By Charles Lipson for RealClearPolitics
The crisis of illegal immigration—to give this calamity its true name—is growing increasingly grave. The reason is no mystery. The Biden administration replaced policies that staunched the illegal flow of migrants with policies that actually encourage it.
Instead of securing the U.S. border, the administration says it wants to deal with the “root cause,” desperation in Central America.
That won’t work for two reasons.
First, the administration doesn’t have the tools to markedly change conditions in Central America.
Second, even if the policies could stimulate economic growth, improve safety, and reduce corruption—spoiler alert, they can’t—they won’t have any significant impact for years.
Under even the most optimistic scenarios, they couldn’t reduce immigration anytime soon. It’s a policy based on a mirage.
The Biden team is certainly right that bad conditions in Mexico and Central America drive immigration. But it’s easy to show that’s the wrong explanation for our current crisis. The reason, as all social scientists know, is that “you cannot explain change with a constant.”
What is constant here? Poverty, corruption, and danger in Mexico and Central America. Since those “root causes” have not changed over the past year, they cannot explain the dramatic rise in illegal immigration since Biden took office.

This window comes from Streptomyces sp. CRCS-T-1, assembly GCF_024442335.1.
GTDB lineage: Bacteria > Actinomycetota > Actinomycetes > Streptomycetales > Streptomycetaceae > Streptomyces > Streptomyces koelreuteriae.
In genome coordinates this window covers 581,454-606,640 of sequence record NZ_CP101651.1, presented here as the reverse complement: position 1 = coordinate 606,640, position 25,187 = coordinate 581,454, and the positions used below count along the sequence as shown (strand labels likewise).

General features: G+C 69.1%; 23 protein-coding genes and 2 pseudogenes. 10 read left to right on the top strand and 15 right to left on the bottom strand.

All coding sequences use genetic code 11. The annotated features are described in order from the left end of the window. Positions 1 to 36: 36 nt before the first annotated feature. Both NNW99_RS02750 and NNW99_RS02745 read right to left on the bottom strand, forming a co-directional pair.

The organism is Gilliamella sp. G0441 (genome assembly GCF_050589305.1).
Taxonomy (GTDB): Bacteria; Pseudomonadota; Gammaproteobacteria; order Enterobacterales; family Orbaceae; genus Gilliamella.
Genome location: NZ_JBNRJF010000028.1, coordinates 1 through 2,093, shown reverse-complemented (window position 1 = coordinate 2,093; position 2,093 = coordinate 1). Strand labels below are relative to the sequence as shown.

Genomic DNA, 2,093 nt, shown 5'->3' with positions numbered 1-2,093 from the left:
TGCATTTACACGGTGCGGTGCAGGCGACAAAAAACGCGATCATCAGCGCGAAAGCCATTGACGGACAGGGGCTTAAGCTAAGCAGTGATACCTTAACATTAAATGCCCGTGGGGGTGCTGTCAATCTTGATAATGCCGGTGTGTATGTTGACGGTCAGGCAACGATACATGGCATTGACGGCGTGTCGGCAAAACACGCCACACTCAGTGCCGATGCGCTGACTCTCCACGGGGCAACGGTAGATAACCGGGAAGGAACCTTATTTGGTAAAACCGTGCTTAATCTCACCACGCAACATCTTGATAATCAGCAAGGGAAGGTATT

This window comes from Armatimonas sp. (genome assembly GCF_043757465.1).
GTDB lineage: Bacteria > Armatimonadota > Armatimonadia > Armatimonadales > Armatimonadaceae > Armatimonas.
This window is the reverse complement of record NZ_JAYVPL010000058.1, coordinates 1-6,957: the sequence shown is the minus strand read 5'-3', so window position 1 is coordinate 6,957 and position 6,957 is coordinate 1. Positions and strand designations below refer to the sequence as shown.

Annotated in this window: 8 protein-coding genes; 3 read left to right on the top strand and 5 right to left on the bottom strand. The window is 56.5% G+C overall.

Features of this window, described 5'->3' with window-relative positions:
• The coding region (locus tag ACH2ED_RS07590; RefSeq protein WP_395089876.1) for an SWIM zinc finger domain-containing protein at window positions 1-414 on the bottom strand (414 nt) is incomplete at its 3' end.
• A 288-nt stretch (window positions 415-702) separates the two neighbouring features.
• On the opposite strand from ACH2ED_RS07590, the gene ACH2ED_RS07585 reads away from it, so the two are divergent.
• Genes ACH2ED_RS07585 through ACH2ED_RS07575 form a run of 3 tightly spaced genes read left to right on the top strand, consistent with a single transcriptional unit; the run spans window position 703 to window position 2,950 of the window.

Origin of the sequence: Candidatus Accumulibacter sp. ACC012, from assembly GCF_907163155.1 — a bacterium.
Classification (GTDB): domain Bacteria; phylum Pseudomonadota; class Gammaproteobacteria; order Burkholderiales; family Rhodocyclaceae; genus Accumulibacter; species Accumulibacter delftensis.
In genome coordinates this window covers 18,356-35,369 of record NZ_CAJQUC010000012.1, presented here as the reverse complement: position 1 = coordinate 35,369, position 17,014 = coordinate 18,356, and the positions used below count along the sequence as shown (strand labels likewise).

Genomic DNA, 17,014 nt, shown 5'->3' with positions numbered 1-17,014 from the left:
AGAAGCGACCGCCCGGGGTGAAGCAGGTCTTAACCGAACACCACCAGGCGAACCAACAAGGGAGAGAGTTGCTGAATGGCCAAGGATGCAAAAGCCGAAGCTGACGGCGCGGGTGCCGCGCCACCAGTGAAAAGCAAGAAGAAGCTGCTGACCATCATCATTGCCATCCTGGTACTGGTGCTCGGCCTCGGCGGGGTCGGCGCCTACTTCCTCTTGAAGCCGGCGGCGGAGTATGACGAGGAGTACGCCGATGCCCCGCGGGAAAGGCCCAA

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What does explain it? The administration’s decision not to secure the southern border and to give up any serious effort at preventing illegal immigration.
Migrants have gotten the message, and they are coming north in unprecedented numbers.
The media, always eager to protect their favorite political party, never asked Vice President Kamala Harris three crucial questions after her “root causes” trip to Guatemala and Mexico.
- Can the U.S. really do much to improve conditions there?
- Would relatively modest improvements have much impact on migration? And, crucially,
- How long before these policies can have a major impact, if they work at all?
Back in the real world, the best Biden-Harris can expect is some small, slow improvements. Desirable as those are for humanitarian reasons, they would have no effect on migration for decades.
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Source: The Political Insider